Treading carefully not to seem as though we revel in the death of another human being—we don’t—we do feel as though enough time has passed to pour water on the fire surrounding the idolatry of a man who was ashamed of the gospel. Tim Keller was an influential pastor and author, but he was also a divisive figure who dramatically overstepped the bounds of traditional biblical teaching. His ministry, centered at Redeemer Presbyterian Church in New York City, was characterized by a troubling emphasis on social justice, a concept deeply entangled with contemporary political ideologies and far removed from the true Gospel message.
Keller’s death on May 19, 2023, has triggered a veritable flood of accolades from across the Christian spectrum, a spectacle that reveals a profound misunderstanding of biblical unity and the purpose of the gospel. In lauding Keller as a near Messiah-like figure within Evangelicalism, these professing Christians are not uniting in Christ—they are uniting in worldly pursuits.
Here’s just one example:
Matt Smethurst, editor at The Gospel Coalition, describes the “outpouring of gratitude” for Keller as “the most amazing thing” he’s ever witnessed on Twitter. This proclamation is a startling distortion of biblical unity. It mirrors a mass gathering around the image of a man and his social ideals, eclipsing the radiant, life-giving truth of the Gospel itself.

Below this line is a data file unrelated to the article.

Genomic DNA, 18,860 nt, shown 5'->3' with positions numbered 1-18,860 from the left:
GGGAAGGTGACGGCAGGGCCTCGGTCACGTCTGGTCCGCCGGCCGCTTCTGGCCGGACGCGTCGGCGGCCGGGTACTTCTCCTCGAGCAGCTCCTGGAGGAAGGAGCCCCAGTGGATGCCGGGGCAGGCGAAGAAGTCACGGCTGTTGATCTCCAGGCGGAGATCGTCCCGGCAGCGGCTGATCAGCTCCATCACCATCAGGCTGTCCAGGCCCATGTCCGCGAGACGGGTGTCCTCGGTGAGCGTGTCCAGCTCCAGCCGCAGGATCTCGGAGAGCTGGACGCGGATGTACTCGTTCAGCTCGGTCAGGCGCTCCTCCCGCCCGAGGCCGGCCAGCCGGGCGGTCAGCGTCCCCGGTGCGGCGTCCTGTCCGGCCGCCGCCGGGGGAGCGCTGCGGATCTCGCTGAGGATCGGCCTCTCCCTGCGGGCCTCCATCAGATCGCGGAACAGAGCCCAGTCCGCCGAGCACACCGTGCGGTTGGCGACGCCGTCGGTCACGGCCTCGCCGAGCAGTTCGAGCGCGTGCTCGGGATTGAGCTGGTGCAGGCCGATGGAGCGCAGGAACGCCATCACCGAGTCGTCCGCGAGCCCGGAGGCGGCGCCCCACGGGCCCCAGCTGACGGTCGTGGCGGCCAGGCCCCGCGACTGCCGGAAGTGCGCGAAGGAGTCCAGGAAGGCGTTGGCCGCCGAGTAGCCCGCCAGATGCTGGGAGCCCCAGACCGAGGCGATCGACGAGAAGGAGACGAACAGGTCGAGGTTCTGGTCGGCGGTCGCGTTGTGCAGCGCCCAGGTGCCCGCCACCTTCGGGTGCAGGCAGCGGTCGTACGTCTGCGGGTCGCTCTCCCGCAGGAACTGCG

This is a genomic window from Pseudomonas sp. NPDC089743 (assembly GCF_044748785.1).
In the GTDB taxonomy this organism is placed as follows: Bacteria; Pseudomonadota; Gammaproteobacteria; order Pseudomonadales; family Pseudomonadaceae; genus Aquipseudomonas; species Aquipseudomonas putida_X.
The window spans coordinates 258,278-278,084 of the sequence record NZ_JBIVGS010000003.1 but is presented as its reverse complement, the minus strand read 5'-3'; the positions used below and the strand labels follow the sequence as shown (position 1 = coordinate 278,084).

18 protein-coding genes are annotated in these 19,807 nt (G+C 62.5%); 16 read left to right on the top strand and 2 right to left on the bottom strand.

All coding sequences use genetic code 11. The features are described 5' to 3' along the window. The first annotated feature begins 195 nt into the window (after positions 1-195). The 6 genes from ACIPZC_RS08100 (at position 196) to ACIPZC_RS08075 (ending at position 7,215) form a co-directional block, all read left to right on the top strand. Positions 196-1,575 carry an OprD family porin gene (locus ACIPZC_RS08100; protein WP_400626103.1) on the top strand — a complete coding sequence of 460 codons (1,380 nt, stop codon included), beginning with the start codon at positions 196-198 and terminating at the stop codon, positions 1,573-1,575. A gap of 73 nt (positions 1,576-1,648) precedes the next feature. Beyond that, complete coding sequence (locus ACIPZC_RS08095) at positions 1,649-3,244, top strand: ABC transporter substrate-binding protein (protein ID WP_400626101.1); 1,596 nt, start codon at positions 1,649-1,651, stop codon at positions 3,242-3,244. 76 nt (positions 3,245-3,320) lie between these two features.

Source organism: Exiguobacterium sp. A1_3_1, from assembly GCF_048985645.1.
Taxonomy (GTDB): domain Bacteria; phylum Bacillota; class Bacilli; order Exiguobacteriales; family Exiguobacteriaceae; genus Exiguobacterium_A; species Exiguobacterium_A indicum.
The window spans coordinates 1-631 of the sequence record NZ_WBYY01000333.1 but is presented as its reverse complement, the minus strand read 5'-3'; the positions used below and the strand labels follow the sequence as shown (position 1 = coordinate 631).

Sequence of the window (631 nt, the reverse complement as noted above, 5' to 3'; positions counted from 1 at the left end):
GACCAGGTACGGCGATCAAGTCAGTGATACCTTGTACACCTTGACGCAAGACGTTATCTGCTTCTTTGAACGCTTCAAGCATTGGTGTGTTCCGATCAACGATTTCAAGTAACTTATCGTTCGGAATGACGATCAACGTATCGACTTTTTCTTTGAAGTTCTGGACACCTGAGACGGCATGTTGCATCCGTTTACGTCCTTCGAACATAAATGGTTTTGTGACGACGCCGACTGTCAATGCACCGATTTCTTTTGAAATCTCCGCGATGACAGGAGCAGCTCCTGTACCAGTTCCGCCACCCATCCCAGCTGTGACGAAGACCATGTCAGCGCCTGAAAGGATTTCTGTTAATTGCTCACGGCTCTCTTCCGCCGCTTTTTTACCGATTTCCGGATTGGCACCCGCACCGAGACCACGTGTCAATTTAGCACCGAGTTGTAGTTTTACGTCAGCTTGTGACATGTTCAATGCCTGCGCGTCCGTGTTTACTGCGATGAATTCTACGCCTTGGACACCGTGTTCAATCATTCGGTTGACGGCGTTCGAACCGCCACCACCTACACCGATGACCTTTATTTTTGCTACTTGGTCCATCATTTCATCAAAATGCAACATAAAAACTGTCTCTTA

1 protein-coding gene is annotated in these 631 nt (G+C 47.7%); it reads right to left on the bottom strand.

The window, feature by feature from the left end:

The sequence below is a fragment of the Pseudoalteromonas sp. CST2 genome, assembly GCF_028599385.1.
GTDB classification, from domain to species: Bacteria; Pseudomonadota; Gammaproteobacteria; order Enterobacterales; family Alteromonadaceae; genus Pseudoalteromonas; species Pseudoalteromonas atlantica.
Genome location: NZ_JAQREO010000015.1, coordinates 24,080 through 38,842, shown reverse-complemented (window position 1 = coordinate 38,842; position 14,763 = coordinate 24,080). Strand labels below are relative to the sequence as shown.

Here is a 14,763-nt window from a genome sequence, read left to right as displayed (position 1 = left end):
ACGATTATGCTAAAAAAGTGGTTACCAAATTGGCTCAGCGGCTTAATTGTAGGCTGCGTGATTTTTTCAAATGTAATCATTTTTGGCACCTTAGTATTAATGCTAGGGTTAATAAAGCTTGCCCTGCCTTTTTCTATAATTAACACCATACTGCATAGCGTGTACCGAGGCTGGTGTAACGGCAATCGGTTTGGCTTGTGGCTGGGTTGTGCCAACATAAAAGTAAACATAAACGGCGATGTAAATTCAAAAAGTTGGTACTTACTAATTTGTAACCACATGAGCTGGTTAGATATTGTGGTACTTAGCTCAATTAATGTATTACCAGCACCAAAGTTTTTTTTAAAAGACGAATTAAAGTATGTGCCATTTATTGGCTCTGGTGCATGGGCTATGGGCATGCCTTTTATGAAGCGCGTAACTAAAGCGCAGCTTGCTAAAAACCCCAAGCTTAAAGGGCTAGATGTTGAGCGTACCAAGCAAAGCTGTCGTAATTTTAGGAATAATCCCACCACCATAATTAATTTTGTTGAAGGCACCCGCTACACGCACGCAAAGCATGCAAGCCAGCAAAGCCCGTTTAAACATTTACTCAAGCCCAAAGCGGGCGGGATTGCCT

Instead of a body unified in Christ, drawn together by the power of the Gospel, we see warriors for social justice rallying around a mortal man and his earthbound agenda. True unity, as modeled in Scripture, cannot be achieved through man’s charisma or humanistic ideals, but solely through the saving power and transformative message of Jesus Christ.
The core of Christianity—the death and resurrection of Jesus Christ for the salvation of sinners—is nowhere to be found in this mass adulation of Keller. Instead, we see a misplaced focus on temporal matters, on a social justice agenda that pulls focus from the eternal truths of Scripture, and a pursuit of unity that leaves one with no other choice but to believe that Tim Keller was ashamed of the gospel, the exclusivity of Jesus Christ.
Just watch this if you don’t that’s true:
Christians are indeed called to unity, but not around the personality or the popular teachings of a man. As Paul states emphatically in Ephesians 4:5, we have “one Lord, one faith, one baptism.” We don’t find unity in political agreement or social causes, no matter how appealing they might appear. We find unity in the person and work of Jesus Christ.
This widespread acclaim for Keller and his views is not just problematic—it’s profoundly unbiblical. It’s the creation of a cult of personality, replacing Christ as the center of our faith with a charismatic figure. And unfortunately, his death has brought many out of the woodwork.
To be clear: no amount of social justice can save a soul. No charismatic pastor can take the place of Christ. No popular cause can replace the eternal truths of the Gospel. Unity is important, but it must be unity in Christ—not unity in man or man-made causes. The outcry following Keller’s death reveals a dangerous trend within Christianity—a trend that we must confront with the unchanging truth of the Gospel.